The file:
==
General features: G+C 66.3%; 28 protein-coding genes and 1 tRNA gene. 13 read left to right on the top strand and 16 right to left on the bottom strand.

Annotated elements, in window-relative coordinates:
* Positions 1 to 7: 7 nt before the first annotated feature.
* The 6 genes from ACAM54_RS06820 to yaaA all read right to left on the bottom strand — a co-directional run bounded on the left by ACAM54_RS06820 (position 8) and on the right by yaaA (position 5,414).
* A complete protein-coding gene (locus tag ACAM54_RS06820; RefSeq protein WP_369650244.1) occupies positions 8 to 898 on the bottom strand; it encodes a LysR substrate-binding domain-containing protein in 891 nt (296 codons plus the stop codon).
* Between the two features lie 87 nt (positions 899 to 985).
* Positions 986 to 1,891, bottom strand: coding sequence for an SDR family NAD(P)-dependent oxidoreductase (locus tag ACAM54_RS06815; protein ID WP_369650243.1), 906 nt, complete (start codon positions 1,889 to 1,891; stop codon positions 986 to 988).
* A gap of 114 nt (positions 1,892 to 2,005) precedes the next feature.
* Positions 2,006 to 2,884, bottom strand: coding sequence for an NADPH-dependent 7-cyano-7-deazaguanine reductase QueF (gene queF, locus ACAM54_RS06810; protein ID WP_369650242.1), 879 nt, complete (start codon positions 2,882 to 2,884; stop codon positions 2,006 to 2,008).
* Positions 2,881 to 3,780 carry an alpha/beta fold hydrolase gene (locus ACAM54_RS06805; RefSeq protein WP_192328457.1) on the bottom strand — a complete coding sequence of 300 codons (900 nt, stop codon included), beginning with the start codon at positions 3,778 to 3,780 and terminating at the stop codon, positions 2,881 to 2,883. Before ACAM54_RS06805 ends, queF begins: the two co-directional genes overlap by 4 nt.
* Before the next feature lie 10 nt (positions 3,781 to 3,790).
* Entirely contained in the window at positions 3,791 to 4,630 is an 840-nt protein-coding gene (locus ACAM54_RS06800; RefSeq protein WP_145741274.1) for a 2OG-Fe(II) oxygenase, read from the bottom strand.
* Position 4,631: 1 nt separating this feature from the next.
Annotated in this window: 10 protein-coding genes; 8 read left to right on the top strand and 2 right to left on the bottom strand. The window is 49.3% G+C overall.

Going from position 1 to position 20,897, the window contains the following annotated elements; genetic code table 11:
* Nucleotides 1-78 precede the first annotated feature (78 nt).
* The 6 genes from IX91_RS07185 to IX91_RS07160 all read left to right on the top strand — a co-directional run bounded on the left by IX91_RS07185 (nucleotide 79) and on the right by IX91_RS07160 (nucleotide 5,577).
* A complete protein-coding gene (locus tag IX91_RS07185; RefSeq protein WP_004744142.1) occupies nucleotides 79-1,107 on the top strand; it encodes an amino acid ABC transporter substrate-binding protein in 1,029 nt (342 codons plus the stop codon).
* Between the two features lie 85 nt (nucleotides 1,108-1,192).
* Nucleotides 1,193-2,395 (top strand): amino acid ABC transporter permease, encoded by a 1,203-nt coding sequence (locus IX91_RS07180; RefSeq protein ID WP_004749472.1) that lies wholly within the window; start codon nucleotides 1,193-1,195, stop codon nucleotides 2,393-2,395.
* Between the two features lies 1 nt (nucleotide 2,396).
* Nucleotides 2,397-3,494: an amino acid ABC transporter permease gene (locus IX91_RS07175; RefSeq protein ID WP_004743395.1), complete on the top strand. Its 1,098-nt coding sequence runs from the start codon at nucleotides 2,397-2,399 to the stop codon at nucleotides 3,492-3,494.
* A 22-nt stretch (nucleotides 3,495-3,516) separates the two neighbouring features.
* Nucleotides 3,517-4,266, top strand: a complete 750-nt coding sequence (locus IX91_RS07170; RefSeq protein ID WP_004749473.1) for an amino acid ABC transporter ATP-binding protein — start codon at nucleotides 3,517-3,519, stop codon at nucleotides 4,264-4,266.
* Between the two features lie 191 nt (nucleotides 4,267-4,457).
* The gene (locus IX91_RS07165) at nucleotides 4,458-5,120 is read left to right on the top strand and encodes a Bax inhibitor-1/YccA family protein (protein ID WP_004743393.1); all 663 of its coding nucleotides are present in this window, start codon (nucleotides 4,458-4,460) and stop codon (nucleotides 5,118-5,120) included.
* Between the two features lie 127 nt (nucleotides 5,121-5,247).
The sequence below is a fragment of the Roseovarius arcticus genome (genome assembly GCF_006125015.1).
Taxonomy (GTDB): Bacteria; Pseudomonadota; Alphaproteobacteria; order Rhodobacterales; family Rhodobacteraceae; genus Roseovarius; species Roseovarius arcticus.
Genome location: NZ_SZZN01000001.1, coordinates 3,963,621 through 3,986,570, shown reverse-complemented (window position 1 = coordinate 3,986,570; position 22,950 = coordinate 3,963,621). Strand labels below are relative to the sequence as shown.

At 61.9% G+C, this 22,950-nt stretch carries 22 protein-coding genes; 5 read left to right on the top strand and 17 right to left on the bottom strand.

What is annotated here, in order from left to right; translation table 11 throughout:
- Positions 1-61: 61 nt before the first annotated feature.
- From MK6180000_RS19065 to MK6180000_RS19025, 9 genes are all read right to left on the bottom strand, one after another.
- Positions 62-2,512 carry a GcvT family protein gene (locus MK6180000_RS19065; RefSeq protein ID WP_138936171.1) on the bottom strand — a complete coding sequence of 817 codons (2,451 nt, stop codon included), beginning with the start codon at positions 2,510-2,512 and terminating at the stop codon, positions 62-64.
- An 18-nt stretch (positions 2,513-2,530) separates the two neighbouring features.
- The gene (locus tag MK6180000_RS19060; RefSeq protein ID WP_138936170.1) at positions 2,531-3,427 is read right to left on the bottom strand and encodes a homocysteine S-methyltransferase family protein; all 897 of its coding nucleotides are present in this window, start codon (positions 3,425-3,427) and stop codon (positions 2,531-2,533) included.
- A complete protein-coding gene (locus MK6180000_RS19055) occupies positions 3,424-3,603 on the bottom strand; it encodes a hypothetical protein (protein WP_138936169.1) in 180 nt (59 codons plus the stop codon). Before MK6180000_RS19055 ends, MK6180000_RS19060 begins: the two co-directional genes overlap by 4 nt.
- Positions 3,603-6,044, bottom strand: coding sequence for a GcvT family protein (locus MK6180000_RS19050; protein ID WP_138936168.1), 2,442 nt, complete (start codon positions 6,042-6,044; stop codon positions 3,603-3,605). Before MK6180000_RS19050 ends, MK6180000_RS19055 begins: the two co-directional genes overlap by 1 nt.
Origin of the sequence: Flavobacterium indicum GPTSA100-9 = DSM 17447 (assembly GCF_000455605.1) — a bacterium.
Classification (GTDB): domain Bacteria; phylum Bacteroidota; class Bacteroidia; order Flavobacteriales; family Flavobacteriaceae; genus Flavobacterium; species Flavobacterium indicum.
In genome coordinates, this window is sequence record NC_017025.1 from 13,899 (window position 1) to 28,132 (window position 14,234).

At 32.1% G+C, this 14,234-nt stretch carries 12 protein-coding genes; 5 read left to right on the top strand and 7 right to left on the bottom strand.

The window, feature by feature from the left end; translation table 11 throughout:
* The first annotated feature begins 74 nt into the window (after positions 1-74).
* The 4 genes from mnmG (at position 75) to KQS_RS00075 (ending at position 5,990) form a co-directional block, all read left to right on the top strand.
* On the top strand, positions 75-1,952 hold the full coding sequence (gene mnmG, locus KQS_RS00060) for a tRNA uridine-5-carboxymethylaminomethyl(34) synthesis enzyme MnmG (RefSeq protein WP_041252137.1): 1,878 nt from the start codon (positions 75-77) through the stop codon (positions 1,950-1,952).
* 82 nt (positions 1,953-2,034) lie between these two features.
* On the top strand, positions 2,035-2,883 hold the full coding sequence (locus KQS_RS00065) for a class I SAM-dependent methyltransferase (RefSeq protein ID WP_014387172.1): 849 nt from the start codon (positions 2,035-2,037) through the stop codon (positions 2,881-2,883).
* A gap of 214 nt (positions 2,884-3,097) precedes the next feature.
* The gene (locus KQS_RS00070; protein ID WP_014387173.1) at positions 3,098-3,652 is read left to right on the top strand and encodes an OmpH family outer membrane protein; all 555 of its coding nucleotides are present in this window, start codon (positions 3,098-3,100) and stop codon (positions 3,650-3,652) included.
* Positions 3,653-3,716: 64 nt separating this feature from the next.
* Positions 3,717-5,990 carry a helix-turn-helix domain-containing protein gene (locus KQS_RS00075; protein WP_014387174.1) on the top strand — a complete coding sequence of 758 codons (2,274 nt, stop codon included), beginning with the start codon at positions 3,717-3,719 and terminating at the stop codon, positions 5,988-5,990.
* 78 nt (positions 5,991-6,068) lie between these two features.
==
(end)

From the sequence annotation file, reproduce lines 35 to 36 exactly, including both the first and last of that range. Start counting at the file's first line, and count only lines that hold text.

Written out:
- Positions 62-2,512 carry a GcvT family protein gene (locus MK6180000_RS19065; RefSeq protein ID WP_138936171.1) on the bottom strand — a complete coding sequence of 817 codons (2,451 nt, stop codon included), beginning with the start codon at positions 2,510-2,512 and terminating at the stop codon, positions 62-64.
- An 18-nt stretch (positions 2,513-2,530) separates the two neighbouring features.